Former South Korean president Lee Myung-bak reports for questioning

South Korea’s former President Lee Myung-bak arrives at the prosecutors’ office to be questioned over allegations that he took bribes when in office, in Seoul, South Korea March 14, 2018 in this still image taken from video. (Reuters pic)

SEOUL: Former South Korean president Lee Myung-bak reported to prosecutors for questioning in a corruption probe Wednesday and apologised for the controversy.

“I’m very sorry for causing concern to the people,” Lee said on arrival at the prosecutors’ office in Seoul.

The investigation into Lee means all living former South Korean presidents have been convicted, charged, or embroiled in criminal inquiries.

Allegations of corruption involving the 76-year-old’s relatives and aides during his 2008-2013 presidential term have mounted in recent weeks as prosecutors investigate multiple cases of bribery amounting to millions of dollars.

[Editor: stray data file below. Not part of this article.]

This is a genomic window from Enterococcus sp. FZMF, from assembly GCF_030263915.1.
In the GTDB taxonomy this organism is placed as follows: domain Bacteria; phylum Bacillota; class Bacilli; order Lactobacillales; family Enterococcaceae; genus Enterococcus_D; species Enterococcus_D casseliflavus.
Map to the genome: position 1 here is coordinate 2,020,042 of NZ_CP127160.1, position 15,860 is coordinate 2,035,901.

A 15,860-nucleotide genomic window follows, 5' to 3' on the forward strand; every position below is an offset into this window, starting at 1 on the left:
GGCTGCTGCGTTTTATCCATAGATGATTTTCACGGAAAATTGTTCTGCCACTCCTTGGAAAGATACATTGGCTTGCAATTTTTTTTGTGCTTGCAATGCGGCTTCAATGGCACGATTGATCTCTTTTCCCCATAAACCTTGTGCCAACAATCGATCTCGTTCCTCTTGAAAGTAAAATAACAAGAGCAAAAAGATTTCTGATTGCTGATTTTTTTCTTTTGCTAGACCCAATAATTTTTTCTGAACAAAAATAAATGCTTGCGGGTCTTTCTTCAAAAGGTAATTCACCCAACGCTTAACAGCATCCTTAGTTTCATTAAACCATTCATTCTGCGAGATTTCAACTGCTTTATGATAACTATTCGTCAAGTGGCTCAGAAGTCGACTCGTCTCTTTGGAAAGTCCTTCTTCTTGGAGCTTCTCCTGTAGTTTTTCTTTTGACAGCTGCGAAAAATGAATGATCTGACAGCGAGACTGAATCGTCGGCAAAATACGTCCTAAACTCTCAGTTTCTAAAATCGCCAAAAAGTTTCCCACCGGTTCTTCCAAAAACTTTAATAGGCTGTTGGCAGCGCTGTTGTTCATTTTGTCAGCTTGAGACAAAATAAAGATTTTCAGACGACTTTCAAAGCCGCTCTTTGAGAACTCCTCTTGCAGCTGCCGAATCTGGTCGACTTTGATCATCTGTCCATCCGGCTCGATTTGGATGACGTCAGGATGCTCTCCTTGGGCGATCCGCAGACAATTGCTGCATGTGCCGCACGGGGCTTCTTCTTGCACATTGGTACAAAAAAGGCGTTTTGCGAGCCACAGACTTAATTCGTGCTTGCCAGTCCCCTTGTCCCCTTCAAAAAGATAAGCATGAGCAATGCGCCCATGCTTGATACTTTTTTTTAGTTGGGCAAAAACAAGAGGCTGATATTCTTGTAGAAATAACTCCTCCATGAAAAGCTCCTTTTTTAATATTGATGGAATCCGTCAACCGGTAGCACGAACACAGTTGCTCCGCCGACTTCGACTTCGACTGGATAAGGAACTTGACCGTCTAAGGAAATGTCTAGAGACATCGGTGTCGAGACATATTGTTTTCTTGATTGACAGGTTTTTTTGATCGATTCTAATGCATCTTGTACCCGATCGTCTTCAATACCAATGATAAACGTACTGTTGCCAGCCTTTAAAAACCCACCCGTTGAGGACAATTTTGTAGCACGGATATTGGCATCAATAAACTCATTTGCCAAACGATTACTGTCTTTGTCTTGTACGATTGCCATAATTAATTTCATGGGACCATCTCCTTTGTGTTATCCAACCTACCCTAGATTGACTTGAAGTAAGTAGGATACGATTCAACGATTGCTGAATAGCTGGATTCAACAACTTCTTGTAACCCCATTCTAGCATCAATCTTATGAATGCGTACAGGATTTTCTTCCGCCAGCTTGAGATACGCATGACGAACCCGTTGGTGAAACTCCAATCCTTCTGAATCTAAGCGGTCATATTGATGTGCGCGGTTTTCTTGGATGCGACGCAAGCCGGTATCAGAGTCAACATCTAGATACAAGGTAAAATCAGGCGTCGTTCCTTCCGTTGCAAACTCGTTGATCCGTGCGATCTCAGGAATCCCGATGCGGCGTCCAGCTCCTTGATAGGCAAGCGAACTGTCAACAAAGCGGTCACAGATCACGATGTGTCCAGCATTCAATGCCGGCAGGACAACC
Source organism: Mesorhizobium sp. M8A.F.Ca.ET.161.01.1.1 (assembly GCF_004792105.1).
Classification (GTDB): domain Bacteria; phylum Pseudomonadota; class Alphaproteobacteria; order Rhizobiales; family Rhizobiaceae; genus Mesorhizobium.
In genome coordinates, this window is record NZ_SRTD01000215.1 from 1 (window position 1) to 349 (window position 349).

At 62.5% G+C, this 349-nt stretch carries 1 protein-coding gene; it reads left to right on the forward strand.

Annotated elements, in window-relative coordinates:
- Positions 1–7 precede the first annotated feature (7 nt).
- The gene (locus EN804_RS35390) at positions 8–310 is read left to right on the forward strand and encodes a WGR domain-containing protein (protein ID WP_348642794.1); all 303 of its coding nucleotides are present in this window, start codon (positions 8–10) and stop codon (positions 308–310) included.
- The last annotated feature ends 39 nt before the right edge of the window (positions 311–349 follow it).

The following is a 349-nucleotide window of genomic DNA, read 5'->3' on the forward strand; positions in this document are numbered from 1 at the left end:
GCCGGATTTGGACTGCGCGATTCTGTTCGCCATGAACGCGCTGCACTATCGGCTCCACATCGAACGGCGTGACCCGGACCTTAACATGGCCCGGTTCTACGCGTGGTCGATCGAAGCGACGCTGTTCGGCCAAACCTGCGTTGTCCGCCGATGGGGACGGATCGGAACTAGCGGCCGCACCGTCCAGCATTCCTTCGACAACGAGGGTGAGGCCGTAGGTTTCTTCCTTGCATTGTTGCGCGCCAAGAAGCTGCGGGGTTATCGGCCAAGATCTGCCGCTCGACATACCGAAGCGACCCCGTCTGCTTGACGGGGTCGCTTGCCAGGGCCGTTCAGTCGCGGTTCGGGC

Two of the ex-president’s former aides have been arrested and the homes and offices of his brothers raided.

South Korean presidents have a tendency to end up in prison — or meet untimely ends — after their time in power, usually once their political rivals have moved into the presidential Blue House.

Lee’s successor Park Geun-hye was ousted last year over a massive corruption scandal that emerged in 2016.

The verdict in her trial on charges of bribery and abuse of power is due next month, with prosecutors demanding 30 years in jail.

Lee’s own predecessor, the liberal Roh Moo-hyun, committed suicide by jumping off a cliff after being questioned over corruption allegations in 2009.